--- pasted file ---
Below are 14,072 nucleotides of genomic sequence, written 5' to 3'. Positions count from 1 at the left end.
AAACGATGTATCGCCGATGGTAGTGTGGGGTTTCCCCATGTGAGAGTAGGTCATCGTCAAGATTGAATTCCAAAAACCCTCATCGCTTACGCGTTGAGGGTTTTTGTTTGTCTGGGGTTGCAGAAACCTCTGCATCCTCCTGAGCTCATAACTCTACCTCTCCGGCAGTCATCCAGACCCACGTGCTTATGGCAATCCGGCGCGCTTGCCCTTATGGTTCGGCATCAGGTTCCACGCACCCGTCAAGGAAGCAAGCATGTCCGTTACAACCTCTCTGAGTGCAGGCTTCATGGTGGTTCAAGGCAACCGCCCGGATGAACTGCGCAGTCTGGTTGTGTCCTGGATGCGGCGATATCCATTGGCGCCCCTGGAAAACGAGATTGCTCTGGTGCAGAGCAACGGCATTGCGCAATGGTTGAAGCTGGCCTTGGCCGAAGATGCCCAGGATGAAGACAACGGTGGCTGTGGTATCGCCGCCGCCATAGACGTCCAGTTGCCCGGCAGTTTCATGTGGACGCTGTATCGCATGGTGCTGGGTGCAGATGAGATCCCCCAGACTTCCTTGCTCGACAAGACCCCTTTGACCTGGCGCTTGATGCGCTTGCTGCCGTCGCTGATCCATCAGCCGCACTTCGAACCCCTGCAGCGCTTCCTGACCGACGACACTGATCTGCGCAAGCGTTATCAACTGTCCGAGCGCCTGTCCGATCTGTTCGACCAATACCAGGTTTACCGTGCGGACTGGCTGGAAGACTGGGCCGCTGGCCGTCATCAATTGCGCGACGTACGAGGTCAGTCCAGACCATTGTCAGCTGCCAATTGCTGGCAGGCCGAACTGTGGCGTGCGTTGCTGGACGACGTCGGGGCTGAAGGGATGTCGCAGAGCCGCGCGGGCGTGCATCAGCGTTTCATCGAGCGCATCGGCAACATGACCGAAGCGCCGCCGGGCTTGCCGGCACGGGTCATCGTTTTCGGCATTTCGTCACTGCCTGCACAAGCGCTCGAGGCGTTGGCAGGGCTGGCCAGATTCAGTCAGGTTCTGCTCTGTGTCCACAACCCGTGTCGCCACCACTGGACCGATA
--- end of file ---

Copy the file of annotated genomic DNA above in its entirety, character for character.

Below are 14,072 nucleotides of genomic sequence, written 5' to 3'. Positions count from 1 at the left end.
AAACGATGTATCGCCGATGGTAGTGTGGGGTTTCCCCATGTGAGAGTAGGTCATCGTCAAGATTGAATTCCAAAAACCCTCATCGCTTACGCGTTGAGGGTTTTTGTTTGTCTGGGGTTGCAGAAACCTCTGCATCCTCCTGAGCTCATAACTCTACCTCTCCGGCAGTCATCCAGACCCACGTGCTTATGGCAATCCGGCGCGCTTGCCCTTATGGTTCGGCATCAGGTTCCACGCACCCGTCAAGGAAGCAAGCATGTCCGTTACAACCTCTCTGAGTGCAGGCTTCATGGTGGTTCAAGGCAACCGCCCGGATGAACTGCGCAGTCTGGTTGTGTCCTGGATGCGGCGATATCCATTGGCGCCCCTGGAAAACGAGATTGCTCTGGTGCAGAGCAACGGCATTGCGCAATGGTTGAAGCTGGCCTTGGCCGAAGATGCCCAGGATGAAGACAACGGTGGCTGTGGTATCGCCGCCGCCATAGACGTCCAGTTGCCCGGCAGTTTCATGTGGACGCTGTATCGCATGGTGCTGGGTGCAGATGAGATCCCCCAGACTTCCTTGCTCGACAAGACCCCTTTGACCTGGCGCTTGATGCGCTTGCTGCCGTCGCTGATCCATCAGCCGCACTTCGAACCCCTGCAGCGCTTCCTGACCGACGACACTGATCTGCGCAAGCGTTATCAACTGTCCGAGCGCCTGTCCGATCTGTTCGACCAATACCAGGTTTACCGTGCGGACTGGCTGGAAGACTGGGCCGCTGGCCGTCATCAATTGCGCGACGTACGAGGTCAGTCCAGACCATTGTCAGCTGCCAATTGCTGGCAGGCCGAACTGTGGCGTGCGTTGCTGGACGACGTCGGGGCTGAAGGGATGTCGCAGAGCCGCGCGGGCGTGCATCAGCGTTTCATCGAGCGCATCGGCAACATGACCGAAGCGCCGCCGGGCTTGCCGGCACGGGTCATCGTTTTCGGCATTTCGTCACTGCCTGCACAAGCGCTCGAGGCGTTGGCAGGGCTGGCCAGATTCAGTCAGGTTCTGCTCTGTGTCCACAACCCGTGTCGCCACCACTGGACCGATA